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Australian Senate Committee gives green light for acquisition and use of armed drones

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World Defense & Security Industry News - Australia
 
 
 
Australian Senate Committee gives green light for acquisition and use of armed drones
 
An Australian Senate Committee gave an exclusive right to Australia's military personnel to operate armed unmanned aircrafts and use them in compliance with international law, according to the Senate Foreign Affairs, Defense and Trade Legislation Committee. "A policy statement governing the deployment of armed unmanned platforms should be clearly articulated by the Australian government," the report read, according to Australian news agency AAP.
     
An Australian Senate Committee gave an exclusive right to Australia's military personnel to operate armed unmanned aircrafts and use them in compliance with international law, according to the Senate Foreign Affairs, Defense and Trade Legislation Committee. "A policy statement governing the deployment of armed unmanned platforms should be clearly articulated by the Australian government," the report read, according to Australian news agency AAP. Australian Army's RQ-7B 200 Shadow UAV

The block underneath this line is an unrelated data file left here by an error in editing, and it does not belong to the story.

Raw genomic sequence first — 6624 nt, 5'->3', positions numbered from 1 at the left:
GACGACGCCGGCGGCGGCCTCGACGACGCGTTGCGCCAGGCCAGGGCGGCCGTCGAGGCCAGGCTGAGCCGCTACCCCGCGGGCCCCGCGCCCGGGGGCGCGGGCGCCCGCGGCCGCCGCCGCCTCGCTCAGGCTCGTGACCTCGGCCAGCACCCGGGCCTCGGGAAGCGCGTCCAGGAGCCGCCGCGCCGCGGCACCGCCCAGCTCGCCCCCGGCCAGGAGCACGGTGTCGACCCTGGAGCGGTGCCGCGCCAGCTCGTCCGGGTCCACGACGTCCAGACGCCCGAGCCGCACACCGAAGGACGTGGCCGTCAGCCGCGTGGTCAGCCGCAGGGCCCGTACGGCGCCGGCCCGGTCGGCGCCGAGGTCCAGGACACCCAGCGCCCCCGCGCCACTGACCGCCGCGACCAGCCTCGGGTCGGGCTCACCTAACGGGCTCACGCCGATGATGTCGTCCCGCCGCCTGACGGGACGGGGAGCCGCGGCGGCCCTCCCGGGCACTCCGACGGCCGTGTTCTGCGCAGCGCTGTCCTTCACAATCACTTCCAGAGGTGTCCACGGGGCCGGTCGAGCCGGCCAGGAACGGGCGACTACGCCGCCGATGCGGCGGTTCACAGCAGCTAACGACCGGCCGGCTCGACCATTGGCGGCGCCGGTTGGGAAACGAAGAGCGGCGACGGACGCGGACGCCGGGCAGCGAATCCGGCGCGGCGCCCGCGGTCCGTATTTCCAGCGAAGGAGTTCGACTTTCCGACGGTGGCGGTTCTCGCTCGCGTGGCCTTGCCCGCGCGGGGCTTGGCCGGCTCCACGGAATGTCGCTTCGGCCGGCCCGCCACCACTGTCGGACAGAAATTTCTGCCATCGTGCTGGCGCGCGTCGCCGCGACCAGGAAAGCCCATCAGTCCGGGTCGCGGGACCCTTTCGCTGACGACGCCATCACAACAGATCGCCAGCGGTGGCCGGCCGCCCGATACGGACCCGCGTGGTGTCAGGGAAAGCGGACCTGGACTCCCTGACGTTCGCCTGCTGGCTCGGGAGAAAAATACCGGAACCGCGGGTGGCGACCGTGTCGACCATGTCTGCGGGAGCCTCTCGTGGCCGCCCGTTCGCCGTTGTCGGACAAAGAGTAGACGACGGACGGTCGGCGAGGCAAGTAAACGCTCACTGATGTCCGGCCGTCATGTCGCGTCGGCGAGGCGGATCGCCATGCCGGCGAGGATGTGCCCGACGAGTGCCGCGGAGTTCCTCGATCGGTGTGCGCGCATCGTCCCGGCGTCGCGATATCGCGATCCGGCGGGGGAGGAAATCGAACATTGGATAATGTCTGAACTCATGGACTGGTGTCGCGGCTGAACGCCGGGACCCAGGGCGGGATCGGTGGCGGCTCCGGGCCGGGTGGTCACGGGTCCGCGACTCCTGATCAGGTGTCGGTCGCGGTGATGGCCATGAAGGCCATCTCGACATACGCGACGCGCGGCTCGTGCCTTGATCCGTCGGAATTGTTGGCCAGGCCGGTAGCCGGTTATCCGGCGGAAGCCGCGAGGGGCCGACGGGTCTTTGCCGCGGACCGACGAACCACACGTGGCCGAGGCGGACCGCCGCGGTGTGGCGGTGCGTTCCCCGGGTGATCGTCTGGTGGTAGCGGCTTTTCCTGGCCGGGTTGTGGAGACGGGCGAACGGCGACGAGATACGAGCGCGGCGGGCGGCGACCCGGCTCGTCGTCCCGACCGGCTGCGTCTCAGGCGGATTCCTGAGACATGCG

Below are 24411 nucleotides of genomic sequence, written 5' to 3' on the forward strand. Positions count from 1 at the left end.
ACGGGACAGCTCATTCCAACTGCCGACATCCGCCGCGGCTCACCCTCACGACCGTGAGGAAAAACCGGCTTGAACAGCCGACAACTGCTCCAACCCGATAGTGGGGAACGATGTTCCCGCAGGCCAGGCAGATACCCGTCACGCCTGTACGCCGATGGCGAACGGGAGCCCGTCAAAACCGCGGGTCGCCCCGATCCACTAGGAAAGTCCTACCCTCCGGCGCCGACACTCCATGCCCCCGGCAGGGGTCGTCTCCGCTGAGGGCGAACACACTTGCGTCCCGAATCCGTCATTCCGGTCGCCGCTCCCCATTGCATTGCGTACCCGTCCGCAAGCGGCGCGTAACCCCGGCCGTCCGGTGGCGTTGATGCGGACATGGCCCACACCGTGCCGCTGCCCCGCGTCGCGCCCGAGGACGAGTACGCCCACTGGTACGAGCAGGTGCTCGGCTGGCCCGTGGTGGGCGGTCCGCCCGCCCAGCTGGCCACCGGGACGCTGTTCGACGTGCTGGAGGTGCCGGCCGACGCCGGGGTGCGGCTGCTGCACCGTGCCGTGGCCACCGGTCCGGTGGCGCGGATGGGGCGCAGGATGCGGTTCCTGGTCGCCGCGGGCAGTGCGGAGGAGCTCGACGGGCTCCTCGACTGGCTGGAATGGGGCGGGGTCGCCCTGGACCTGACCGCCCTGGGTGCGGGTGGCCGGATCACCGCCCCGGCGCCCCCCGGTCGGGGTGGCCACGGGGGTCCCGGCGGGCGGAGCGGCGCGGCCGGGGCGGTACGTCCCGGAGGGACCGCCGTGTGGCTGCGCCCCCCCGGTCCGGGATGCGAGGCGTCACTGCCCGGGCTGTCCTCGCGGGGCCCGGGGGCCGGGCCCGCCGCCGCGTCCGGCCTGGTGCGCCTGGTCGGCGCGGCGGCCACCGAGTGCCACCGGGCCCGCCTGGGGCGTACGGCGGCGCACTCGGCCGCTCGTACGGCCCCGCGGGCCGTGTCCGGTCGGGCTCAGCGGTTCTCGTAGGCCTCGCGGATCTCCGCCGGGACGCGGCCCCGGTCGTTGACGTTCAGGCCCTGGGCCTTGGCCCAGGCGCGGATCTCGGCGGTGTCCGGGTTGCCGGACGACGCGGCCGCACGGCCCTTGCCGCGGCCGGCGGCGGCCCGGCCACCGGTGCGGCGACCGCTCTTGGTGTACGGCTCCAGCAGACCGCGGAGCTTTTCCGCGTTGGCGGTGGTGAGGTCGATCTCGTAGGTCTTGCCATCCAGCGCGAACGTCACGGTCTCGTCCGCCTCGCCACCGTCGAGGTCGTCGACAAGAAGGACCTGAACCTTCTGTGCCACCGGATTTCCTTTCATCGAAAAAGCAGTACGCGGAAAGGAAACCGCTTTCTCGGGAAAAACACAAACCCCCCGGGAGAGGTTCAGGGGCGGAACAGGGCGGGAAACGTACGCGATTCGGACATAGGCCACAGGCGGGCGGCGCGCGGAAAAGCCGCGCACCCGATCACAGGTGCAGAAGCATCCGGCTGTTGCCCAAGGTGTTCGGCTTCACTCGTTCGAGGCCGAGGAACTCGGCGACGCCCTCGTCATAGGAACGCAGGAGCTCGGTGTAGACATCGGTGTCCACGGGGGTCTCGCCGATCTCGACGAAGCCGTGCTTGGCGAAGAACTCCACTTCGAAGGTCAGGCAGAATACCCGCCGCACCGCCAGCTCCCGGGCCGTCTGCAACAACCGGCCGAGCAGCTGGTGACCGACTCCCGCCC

The committee urged comprehensive communication between Australian government departments on the issue of armed drones.

"This should reinforce Australia's longstanding commitment to use military capabilities of any kind in accordance with Australia's international legal obligations," the report said.

The report said that an upcoming Force Structure Review may provide for obtaining armed unmanned aircraft by the country.

The review will determine future capability needs of the Australia Defense Force and will address allocating funding ahead of the release of the Australian 2015 Defense White Paper.

The Australian Defense Force has has operated several unmanned aircraft that have been used for surveillance in Iraq and Afghanistan, and will soon acquire long-range Triton aircraft for maritime surveillance. Plans by the military to acquire armed drones are currently on hold due to disputes surrounding the extensive use of the lethal aircraft by the United States, according to the news agency.

The Australian Army currently operates 18 RQ-7B Shadow 200 drones, while the Royal Australian Air Force uses two IAI heron UAVs.